- WE are removingAfghanistan boosts Iran 's confidence
- New hard-line Iranian cabinet likely to negotiate tough deal
- New Deputy Foreign Minister is part of the 'Deep state
DUBAI, September 15 (Hfrance.fr) - Iran, emboldened by the disorderly withdrawal of the United States from Afghanistan, bet its new hard-line cabinet - including Deputy Foreign Minister Ali Bagheri Kani - can force concessions in Tehran's 2015 nuclear deal talks with world powers.
Bagheri, an uncompromising senior diplomat, was appointed on Tuesday to replace Abbas Araqchi, a seasoned pragmatic diplomat and chief negotiator in the negotiations which Tehran hopes will lead to a lifting of US sanctions.
"Kani is an extension of the deep state of the hardline that is nowin charge of all institutions in Iran and can more easily negotiate with the West as he not only represents the government but has the power ((the US withdrawal from Afghanistan) gave the regime in Tehran more confidence in its regional approach to surrogate warfare while showing that the United States is lagging behind in the region. "
Iran alarmed Washington and its Arab Gulf allies by relying on proxies in Iraq, Yemen and Lebanon, to gradually expand its influence across the Middle East.
Bagheri, who was appointed Deputy Foreign Minister for Political Affairs, had been a senior negotiator in nuclear talks under former radical President Mahmoud Ahmadinejad from 2007 to 2013. He is a relative of the Supreme Leader, Ayatollah Ali Khamenei.
The Iranian parliament has appAll the big names of President Ebrahim Raisi were ruled at the end of August, except one for a firm of hard-line supporters who will be tasked with implementing their plans to ease US sanctions and deal with worsening economic difficulties.
Indirect negotiations between Iran and the United States stopped in June, days after Raisi was elected president of Iran. US Secretary of State Antony Ben said last week that time is running out for Iran to return to the nuclear deal.
Official involved in talks says Iran 'Enrichment with large numbers of advanced centrifuges is an unresolved issue, as is Iran ' s request to "verify " compliance of the United States before slowing down its nuclear program.
This official said that the check meant relaxationfolding US sanctions, Iran's export of some of the oil and its payment through an international bank before Tehran takes steps to make its program less likely to be used to manufacture weapons nuclear
Western powers on Monday dropped plans for a resolution criticizing Iran to the UN atomic watchdog after Tehran has agreed to extend monitoring of some nuclear activities, although the watchdog said Iran has made no "promise " on another key issue.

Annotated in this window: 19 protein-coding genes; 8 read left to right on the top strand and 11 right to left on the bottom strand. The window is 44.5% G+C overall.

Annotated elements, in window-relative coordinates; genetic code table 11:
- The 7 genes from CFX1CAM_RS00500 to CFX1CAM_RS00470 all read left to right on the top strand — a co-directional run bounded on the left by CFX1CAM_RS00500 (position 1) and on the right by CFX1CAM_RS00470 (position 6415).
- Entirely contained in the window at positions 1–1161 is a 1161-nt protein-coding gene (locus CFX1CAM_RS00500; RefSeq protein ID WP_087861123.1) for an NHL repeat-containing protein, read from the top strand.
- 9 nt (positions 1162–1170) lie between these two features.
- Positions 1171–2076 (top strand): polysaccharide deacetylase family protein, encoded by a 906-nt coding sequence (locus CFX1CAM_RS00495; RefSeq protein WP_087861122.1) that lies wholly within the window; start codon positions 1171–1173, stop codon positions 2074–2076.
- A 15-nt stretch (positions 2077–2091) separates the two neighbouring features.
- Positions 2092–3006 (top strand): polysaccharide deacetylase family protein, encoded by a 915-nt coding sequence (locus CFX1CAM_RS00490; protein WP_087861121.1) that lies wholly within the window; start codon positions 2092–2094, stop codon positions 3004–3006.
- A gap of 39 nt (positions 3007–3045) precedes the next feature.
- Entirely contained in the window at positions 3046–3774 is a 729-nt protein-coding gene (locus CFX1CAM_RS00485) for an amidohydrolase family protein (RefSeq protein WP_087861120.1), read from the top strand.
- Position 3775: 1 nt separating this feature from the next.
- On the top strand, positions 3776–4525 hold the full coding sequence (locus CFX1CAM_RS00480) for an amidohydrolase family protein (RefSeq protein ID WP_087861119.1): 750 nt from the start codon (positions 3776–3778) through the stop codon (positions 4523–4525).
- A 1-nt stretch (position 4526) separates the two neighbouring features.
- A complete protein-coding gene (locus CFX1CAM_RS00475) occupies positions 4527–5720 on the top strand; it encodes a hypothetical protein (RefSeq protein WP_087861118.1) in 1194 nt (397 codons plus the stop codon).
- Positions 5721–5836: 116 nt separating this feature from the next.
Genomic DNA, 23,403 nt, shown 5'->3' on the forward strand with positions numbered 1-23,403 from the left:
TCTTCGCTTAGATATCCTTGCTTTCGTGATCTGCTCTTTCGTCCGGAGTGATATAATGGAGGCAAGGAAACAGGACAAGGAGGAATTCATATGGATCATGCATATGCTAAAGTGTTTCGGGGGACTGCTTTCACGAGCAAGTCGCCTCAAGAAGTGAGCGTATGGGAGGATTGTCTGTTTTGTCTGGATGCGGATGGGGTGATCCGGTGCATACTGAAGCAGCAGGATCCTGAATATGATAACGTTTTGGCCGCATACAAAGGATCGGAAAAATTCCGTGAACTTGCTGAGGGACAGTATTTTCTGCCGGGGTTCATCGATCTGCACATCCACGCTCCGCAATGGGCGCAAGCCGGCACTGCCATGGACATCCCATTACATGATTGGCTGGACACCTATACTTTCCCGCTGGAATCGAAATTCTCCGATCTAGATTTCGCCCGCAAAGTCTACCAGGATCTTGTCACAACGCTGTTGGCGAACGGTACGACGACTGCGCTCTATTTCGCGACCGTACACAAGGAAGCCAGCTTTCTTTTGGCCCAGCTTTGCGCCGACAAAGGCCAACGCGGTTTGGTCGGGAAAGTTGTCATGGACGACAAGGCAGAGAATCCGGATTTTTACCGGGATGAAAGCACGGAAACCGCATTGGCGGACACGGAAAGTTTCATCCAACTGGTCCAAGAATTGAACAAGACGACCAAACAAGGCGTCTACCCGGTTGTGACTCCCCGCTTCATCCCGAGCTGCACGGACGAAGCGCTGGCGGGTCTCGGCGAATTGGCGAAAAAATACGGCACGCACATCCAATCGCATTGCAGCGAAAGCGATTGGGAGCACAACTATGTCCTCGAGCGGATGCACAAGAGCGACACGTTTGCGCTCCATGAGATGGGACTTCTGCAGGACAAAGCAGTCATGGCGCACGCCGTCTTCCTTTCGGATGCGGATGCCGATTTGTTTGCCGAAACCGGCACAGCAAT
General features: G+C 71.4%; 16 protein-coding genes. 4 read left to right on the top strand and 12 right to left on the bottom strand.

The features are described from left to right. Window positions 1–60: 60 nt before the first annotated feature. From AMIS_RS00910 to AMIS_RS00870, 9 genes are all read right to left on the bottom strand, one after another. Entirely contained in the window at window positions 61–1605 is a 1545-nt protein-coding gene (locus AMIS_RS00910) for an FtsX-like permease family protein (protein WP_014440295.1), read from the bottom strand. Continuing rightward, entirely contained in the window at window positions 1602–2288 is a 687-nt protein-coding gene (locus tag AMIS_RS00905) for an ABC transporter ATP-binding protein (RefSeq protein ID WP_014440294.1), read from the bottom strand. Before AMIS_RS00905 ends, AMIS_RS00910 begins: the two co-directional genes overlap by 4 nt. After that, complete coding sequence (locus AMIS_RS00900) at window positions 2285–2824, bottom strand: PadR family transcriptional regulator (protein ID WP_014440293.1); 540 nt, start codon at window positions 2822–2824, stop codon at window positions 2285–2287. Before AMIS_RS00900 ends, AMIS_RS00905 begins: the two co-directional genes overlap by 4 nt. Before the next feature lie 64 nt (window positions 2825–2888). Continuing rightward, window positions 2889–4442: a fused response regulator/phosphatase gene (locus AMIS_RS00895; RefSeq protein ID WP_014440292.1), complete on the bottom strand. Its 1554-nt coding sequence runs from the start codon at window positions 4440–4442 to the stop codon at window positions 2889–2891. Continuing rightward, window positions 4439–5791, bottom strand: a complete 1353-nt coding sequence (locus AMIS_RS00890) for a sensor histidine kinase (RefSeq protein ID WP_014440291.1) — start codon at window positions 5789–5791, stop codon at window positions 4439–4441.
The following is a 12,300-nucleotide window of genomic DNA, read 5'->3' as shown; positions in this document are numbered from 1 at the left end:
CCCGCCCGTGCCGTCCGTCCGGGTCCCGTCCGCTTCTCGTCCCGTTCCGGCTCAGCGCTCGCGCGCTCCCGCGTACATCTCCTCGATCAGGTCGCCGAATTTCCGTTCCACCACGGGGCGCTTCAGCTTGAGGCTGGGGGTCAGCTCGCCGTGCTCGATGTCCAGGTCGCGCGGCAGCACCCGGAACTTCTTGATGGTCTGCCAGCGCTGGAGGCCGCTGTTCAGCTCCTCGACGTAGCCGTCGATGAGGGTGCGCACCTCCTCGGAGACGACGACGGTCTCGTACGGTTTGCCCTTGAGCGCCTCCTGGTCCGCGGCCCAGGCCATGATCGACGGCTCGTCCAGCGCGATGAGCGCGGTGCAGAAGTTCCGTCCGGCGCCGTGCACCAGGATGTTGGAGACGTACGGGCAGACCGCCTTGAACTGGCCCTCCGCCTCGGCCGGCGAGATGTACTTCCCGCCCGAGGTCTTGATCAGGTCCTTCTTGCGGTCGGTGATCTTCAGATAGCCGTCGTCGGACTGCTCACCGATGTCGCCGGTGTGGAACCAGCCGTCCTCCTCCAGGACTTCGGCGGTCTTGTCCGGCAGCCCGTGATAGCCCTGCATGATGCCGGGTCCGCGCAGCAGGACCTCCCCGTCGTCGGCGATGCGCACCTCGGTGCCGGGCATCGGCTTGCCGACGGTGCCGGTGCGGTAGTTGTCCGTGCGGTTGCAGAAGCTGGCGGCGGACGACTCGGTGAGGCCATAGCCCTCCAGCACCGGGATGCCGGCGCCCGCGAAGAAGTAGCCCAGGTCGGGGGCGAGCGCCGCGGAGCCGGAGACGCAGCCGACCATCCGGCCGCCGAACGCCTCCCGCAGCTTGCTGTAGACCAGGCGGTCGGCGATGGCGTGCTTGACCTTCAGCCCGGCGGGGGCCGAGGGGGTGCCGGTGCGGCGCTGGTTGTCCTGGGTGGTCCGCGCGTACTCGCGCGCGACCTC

During a last-minute visit to Teh led this weekend by IAEA chief Rafael Grossi, Iran agreed to grant his agency access in delay in its equipment in Iran which monitors certain sensitive areas of its nuclear program. The inspectors will exchange the memory cards more than two weeks afters their replacement. Grossi said on Sunday that the deal solves "the most pressing problem " between the IAEA and Iran.
He said however clarified Monday that another source of concern - Iran 's failure to explain the uranium jitters found at several old but undeclared sites - he had received no firm commitment.
Nicki Siamaki, analyst at Control Risks, said Bagheri's appointment, especially if he replaces Araqchi as chief nuclear negotiator , this could prolong the process of reaching a deal with the United States, as its masters would raise the stakes to reach a deal they say meets their terms.
The 2015 nuclear deal placed restrictions on Iran 's nuclear activities in exchange for the lifting of international sanctions against Tehran.
So- President Donald Trump withdrew the United States from the deal in 2018, reimposing tough economic sanctions on Iran. Tehran responded a year later by violating many restrictions of the agreement and later enriching uranium to purity levels much closer to military grade.
Mohanad Hage Ali, member of the Malcolm H. Kerr Carnegie Middle East Center, said the Iranian narrative is to persevere in their demands and they will emerge victorious from the weakened United States .
The Iranian-backed Hezbollah paramilitary group, he said, used images of people falling from a plane from Afghanistan to suggest that those who bet on American power will suffer the same fate.
" Kabul sent shockwaves and have consequencesences ", he said. Additional reporting by Aziz El Yaakoubi in Dubai Edited by Alistair Bell
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